Local boy visits Universal Studio courtesy of Dream Factory

Diagnosed with spina bifada at birth, 5-year-old Bryson Regot of Mexico has undergone six surgeries and countless hospitalizations. Yet, he greets each day with new energy, a positive attitude and unflinching will.
The youngster wears leg braces and has a walker to assist in his mobility. Wherever and whenever you see him on the move, he's practically running — something doctors told his mother he would never do.
Recently, Bryson was granted a wish through the Dream Factory of Audrain County to visit Universal Studios Florida. Bryson and his mother, Jamey Creed, left on June 16 and spent a week in Florida. His was the 195th dream the non-profit organization has granted in its 22-year history.
Bryson's trip to Florida was his first time flying on an airplane and his first airport security experience. He had to remove his braces and place them inside the scanning machine to clear the security line.
"We had to go through the gate two times, and then we got to go real far up (in the sky) and I got to drink soda and eat pretzels," Bryson explained.
When they arrived in Florida, Bryson's entourage checked into their hotel and spent the evening swimming. Ten members of his family planned their vacation so they could share in his fun. The next day, they all went to Universal Studios.
"The whole experience was exciting," Creed said. "Going in, we had to find a wheelchair to get us where we needed to go, and finding what was good for him was a wild experience as well.
"He really liked Cat in the Hat Land and the One Fish, Two Fish, Red Fish, Blue Fish rides. We actually went thousands of miles to ride the scrambler. He rode it like 10 times."
When asked the favorite part of his trip, Bryson said meeting Goofy and swimming with the dolphins. Creed said her son is a good swimmer and enjoys the water. One memento he brought home was a shark tooth on a chain, along with other memorabilia.
"I like sharks, don't you?" he asked.
Spina bifada is one of the most common permanently disabling birth defects in the United States, that happens when the spine and back bones of a fetus do not close all the way. The defect occurs within the first few weeks of pregnancy, often before a woman knows she is pregnant.
Most children born with spina bifada live full lives, though they often have lifelong disabilities and need many surgeries. Some children may have problems such incontinency, mobility and learning challenges, while other children do not. With the right care, most of these children can lead independent and productive lives. Each year, about 1,500 babies are born with the defect.
"Bryson has the disease, but the disease does not have him," his mother said. "He never lets it stop him from anything. He always finds the power to live his life, and pretty much does whatever everyone else does."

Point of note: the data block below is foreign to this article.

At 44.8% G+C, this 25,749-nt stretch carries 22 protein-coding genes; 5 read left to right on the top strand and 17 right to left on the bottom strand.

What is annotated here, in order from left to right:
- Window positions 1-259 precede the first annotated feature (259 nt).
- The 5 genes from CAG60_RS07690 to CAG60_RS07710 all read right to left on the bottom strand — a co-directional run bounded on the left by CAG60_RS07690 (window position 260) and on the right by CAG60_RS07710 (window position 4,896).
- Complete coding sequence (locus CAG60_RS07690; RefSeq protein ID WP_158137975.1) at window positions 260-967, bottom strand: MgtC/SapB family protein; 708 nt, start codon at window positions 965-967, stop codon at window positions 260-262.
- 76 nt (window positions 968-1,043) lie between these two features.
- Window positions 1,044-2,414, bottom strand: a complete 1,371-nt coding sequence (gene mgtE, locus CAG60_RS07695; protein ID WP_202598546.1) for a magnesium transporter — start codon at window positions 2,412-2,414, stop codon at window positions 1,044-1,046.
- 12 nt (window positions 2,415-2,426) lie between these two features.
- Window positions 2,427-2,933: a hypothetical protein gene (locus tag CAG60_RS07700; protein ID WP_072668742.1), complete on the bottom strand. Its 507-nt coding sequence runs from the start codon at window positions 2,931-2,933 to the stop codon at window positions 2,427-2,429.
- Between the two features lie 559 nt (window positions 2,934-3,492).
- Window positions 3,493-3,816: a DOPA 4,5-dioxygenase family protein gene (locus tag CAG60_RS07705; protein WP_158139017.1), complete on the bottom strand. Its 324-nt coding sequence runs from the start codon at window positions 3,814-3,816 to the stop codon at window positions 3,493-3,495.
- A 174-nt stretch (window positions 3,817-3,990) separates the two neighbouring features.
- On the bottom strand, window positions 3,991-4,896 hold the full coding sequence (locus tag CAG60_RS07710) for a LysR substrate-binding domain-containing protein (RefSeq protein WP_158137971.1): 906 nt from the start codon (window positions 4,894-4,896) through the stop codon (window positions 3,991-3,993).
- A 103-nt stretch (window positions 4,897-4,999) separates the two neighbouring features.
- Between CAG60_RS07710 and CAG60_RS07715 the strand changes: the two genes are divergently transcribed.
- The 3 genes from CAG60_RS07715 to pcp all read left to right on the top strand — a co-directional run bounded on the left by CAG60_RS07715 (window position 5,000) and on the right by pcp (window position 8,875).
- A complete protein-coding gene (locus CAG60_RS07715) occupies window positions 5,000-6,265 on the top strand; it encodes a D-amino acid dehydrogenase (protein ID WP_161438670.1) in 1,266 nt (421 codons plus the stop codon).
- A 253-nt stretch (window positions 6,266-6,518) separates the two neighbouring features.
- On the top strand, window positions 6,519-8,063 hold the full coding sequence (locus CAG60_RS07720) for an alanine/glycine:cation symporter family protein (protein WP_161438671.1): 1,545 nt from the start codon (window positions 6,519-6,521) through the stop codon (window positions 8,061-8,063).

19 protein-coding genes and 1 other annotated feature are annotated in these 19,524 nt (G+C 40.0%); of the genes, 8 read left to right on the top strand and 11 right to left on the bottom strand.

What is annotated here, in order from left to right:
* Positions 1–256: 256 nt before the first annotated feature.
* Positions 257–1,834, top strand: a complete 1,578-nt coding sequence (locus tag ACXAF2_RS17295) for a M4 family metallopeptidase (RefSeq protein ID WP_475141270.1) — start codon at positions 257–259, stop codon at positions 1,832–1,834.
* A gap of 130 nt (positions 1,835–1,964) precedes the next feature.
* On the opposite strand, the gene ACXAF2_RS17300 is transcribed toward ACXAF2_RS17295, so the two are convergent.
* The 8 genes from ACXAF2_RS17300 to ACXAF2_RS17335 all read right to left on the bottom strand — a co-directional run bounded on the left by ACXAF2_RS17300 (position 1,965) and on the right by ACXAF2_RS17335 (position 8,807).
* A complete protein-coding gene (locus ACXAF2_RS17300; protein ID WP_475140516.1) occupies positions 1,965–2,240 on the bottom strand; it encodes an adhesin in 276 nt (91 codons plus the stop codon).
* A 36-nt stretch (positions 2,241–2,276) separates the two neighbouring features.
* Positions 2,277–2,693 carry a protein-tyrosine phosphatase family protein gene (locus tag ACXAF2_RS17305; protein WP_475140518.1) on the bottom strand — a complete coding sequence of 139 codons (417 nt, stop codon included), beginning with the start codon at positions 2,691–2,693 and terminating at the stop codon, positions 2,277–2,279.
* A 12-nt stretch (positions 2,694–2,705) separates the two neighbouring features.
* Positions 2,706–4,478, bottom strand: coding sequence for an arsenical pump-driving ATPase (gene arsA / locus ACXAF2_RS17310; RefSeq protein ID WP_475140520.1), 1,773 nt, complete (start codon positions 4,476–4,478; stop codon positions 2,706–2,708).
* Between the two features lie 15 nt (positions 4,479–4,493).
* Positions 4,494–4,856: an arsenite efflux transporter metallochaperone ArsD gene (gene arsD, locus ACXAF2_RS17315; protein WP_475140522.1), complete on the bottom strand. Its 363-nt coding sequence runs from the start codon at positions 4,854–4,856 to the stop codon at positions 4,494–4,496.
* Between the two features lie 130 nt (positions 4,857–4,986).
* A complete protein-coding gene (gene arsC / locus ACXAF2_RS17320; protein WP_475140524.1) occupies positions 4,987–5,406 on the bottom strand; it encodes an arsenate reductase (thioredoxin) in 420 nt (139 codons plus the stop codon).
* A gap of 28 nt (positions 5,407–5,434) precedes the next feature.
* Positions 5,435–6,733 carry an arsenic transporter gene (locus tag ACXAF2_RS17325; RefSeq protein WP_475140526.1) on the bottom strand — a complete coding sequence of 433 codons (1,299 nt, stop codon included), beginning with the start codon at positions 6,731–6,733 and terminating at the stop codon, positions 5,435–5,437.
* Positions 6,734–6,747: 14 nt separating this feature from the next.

She added: "In many ways, he's my strength."
Creed said in a few months Bryson will have another surgery to fix his legs. Meanwhile, he's preparing for his first year in school. The kindergartner loves to read and frequently visits the public library, where he loves playing on the computers and reading "Clifford The Big Red Dog."
"I've never treated Bryson like he was a child with a disability. My biggest thing in life is to send him as far as he can go, without him knowing something is wrong. I want people to ask him questions and to not pull their child from him because he wears braces. He will tell them, I have them so I can walk," Creed said.
"I try to instill in everyone I know, just because you have a disability, doesn't make you different. It makes you a person, like everyone else. We all put our pants on the same way everyday."
And Creed has instilled that same belief in Bryson.
"People always tell me how awesome he is, and how advanced he seems for his age," Creed said. "And the reason they say this is because I haven't given him the chance not to advance.
"Doctors said he would be a vegetable child and would never walk. But, after each operation or hospitalization, he comes out kicking everytime."
The Dream Factory of Audrain County granted its first dream on Dec. 21, 1991. The group is currently working on Dream No. 200. The chapter has 12 volunteer members, who serve all of Northeast Missouri from Interstate 70 and Hwy. 63 to the Iowa line. Creed and her mother, Penny Creed-Craghead, joined the group after Bryson's experience.
The chapter meets at 7 p.m. the third Tuesday of each month at the Mexico Area Chamber of Commerce.
The group holds fundraisers to fund its dreams. The Annual Dream Factory Golf Tournament will be Aug. 23 at the Arthur Hills Course. Registration is from 8:30-9:15 a.m. A shotgun start is at 9:30 a.m.
On Oct. 5, the chapter plans to celebrate its 200th dream, with a public celebration from 2-4 p.m. at the Historical Society shelter. Past dream recipients are encouraged to attend with their families.
For more information about the organization call Lisa Silver at 581-1380, Paula Hill at 253-1253, or Robin Biggers at 253-0219.
"This is the best thing that Bryson has ever experienced, and for that, I say thank you to the Dream Factory for giving my son the opportunity to do something I couldn't afford to do for him," Creed said.
Bryson's father is Bobby Regot of St. Peters, and he is the grandson of Penny and David Craghead of Mexico.